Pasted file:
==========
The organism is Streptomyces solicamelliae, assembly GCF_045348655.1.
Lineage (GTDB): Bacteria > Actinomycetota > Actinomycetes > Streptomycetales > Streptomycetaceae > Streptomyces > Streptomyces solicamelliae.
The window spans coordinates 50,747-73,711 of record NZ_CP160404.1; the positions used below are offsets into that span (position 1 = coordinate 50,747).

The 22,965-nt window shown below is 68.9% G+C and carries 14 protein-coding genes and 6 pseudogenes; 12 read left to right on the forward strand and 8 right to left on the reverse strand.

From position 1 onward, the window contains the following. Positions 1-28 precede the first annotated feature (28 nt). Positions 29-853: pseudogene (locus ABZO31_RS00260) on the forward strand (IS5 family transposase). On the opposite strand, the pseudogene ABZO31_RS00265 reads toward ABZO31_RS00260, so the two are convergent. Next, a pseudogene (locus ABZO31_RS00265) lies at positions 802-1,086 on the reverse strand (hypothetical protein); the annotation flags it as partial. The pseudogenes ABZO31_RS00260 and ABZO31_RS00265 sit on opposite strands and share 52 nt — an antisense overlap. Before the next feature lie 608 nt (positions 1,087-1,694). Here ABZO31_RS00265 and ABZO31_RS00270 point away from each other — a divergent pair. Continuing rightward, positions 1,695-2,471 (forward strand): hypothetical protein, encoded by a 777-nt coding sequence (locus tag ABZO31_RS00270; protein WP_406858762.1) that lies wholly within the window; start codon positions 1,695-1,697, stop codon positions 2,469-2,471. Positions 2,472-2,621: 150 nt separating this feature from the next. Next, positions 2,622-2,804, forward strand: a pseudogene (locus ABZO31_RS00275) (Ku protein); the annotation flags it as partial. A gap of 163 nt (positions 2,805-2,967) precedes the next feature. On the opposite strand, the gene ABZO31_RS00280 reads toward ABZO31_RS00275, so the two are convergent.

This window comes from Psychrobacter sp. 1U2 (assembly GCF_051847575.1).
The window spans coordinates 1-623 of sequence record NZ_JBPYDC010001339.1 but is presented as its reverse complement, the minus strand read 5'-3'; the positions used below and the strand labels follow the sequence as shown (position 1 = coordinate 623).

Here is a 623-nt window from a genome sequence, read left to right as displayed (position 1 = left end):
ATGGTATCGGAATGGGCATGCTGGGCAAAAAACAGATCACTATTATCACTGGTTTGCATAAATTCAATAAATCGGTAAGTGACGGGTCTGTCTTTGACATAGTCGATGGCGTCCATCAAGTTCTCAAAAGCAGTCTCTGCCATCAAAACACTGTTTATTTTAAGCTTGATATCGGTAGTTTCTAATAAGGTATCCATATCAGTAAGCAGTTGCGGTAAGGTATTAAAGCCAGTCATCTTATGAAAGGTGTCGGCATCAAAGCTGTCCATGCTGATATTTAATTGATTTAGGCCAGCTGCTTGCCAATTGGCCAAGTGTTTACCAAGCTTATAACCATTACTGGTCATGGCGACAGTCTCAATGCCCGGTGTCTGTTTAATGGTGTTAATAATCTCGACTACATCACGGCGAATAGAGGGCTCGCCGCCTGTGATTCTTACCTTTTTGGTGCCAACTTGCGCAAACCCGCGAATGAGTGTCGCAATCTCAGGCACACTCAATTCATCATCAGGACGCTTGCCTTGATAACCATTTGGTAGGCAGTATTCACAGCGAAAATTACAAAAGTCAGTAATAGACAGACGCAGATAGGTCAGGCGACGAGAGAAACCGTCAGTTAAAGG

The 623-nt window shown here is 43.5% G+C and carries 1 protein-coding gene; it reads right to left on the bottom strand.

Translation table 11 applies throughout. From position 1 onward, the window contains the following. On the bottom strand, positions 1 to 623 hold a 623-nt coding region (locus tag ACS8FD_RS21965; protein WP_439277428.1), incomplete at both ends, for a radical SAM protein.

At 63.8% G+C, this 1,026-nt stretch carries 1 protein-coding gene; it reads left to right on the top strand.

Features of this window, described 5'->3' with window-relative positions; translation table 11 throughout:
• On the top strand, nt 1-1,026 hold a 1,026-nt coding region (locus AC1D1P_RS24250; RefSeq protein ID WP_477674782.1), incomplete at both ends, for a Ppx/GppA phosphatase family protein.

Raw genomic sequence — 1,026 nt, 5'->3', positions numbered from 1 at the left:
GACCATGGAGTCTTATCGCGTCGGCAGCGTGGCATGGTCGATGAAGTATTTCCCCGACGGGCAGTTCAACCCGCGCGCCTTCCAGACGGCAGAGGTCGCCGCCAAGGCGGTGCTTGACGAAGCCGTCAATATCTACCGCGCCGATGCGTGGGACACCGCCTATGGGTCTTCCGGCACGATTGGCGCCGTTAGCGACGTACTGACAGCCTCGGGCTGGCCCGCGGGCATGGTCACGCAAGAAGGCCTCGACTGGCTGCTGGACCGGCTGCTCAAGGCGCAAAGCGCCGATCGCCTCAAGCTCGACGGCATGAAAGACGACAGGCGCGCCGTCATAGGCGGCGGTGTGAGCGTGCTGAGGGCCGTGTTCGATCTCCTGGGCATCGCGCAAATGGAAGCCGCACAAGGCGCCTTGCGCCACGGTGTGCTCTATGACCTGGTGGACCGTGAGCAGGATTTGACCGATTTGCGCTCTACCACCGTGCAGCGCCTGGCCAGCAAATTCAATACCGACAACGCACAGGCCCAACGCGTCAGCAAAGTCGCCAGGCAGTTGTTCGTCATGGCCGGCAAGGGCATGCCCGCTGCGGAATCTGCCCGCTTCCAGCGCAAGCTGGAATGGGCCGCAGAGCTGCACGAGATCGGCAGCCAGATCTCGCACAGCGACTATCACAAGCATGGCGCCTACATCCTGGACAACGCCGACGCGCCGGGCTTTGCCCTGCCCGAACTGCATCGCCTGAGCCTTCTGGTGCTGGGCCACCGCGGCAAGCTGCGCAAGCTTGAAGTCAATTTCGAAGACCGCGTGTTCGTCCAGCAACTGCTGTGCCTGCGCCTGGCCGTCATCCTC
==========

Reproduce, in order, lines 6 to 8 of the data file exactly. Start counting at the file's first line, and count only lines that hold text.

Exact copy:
This window comes from Psychrobacter sp. 1U2 (assembly GCF_051847575.1).
The window spans coordinates 1-623 of sequence record NZ_JBPYDC010001339.1 but is presented as its reverse complement, the minus strand read 5'-3'; the positions used below and the strand labels follow the sequence as shown (position 1 = coordinate 623).

Here is a 623-nt window from a genome sequence, read left to right as displayed (position 1 = left end):